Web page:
Why You Should Consider Adding Anchovies To Your Spaghetti Sauce

Anchovies have long endured repulsion in America, but over the last decade, the tiny, silver fish have been campaigning for the hearts and acceptance that they receive in Italy and other countries. Fighting for the fish are countless food publications, casting pleas with headlines like, "Give Anchovies Another Chance," as well as grassroots advocates who are quick to defend the fishy misconceptions and champion their versatility.

Anchovies have gained significant ground, breaking from their misunderstood and undesired streak here in the U.S., but this is no new food fad or wave, this (fish) tale is as old as time. Centuries ago in ancient Rome, anchovies were an essential piece to their most popular and versatile condiment, garum. Garum is a fermented fish sauce that was used to flavor dishes, functioning as salt in the cooking process, used in sauces, and spooned over cooked meats, according to food historian Sally Grainger, author of "The Story of Garum."

Since the Roman Empire, anchovies have played an integral part in not only Italian cuisine, but the whole Mediterranean region — Caesar salad, Puttanesca, Bagna Cauda, and nearly any pasta sauce. So what about this fish makes it the versatile darling in Italian cuisine?

Anchovies are the secret sauce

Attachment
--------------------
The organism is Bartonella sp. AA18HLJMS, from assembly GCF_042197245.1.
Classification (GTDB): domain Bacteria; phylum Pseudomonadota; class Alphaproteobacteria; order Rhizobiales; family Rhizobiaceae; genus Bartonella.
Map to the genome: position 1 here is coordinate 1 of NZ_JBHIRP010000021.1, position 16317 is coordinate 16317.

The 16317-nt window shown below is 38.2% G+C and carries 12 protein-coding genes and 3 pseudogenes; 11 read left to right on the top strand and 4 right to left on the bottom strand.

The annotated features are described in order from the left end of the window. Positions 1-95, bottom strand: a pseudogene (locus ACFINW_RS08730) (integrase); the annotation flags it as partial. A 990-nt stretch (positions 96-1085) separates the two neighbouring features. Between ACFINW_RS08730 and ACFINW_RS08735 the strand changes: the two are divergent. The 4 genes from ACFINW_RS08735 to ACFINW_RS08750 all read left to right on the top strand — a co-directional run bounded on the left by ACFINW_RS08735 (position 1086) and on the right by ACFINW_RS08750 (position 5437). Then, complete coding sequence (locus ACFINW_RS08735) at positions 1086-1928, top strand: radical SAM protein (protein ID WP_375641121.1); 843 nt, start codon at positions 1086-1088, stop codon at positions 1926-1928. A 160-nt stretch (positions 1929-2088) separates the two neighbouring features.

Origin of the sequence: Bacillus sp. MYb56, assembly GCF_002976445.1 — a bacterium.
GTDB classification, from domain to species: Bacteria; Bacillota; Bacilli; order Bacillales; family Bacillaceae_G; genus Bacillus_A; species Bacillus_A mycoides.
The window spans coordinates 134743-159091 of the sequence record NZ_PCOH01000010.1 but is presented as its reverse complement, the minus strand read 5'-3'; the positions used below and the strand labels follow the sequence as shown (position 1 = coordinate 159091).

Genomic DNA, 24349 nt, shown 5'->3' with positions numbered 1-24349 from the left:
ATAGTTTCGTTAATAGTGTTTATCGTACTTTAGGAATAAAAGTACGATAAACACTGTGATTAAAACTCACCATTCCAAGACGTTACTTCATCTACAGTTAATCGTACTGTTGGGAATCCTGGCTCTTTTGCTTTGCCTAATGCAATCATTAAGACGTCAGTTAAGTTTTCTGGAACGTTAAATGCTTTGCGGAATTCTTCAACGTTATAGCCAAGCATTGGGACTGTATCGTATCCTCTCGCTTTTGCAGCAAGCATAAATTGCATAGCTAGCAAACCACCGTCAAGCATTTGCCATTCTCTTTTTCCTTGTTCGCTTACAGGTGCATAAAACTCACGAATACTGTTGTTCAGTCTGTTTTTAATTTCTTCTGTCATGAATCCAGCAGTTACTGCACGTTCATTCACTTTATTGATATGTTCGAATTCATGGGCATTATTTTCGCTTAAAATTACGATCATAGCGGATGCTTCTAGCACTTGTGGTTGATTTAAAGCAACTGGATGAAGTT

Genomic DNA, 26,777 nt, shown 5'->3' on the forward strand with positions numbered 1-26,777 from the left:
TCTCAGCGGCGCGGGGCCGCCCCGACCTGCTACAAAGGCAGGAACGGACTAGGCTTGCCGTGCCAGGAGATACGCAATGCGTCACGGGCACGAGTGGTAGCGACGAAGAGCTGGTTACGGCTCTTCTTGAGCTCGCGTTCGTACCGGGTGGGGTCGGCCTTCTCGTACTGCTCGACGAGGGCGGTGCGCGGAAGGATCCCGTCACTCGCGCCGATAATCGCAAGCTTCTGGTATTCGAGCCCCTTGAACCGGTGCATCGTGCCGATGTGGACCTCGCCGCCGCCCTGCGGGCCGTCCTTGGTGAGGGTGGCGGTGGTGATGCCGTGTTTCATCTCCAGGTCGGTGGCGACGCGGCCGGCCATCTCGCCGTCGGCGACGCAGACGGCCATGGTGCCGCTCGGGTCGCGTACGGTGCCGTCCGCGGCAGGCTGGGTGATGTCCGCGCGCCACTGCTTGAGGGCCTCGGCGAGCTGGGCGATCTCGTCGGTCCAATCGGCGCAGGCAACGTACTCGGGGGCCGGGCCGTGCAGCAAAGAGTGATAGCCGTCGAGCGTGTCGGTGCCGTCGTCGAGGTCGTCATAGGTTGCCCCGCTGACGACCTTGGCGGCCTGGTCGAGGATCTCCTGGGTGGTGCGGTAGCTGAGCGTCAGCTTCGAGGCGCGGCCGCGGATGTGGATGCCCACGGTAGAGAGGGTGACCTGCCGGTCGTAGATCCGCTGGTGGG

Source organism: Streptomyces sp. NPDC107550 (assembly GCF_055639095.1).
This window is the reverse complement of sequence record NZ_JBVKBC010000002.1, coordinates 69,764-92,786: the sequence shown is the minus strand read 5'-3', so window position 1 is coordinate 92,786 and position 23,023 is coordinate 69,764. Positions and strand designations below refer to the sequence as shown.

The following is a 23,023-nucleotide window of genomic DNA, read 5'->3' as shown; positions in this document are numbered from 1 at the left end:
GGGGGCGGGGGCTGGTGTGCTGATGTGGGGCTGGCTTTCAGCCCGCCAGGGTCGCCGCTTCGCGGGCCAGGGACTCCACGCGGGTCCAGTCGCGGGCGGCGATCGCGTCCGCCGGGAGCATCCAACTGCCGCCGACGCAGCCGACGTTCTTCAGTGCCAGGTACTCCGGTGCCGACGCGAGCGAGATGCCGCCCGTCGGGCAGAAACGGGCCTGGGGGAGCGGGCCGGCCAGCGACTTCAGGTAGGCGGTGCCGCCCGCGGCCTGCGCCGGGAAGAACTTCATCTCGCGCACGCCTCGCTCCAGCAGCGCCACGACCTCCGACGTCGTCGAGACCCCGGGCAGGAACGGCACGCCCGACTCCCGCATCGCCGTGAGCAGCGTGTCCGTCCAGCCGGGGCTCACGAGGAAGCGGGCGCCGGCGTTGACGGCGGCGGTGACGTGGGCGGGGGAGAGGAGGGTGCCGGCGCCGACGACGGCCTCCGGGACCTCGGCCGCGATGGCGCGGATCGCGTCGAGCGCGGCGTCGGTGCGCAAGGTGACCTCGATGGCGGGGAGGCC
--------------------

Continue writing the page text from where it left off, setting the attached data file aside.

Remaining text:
For those who are still on the fence about anchovies but adore Italian food, hate to break it to you, but you've probably eaten anchovies countless times without noticing. If you've ever dined in Italy, or an authentic Italian restaurant, chances are anchovies are the base of the tomato sauce used in the pasta or pizza sauce.

Before you cringe at the thought of fishy chunks in your sauce, anchovies have this incredible ability to melt into the sauce, going texturally undetected. Fishiness isn't a worry either; The reason why this little fish is so prolific is the incredible umami and salty flavor punch it brings to a dish (via The Columbus Dispatch).

If you're new to cooking with anchovies, the best way to give them a shot is to add a few to your pasta sauce. Add the anchovies to the pan in the same stage as your aromatics, like onion and garlic, and watch as they melt into the pan. Just make sure to go light on the salt because the anchovies provide most of the salty flavor needed. Once you try it you may never go back, it'll have your guests asking, "this sauce is incredible, what's your secret?" No judgment, if you want to keep it that way.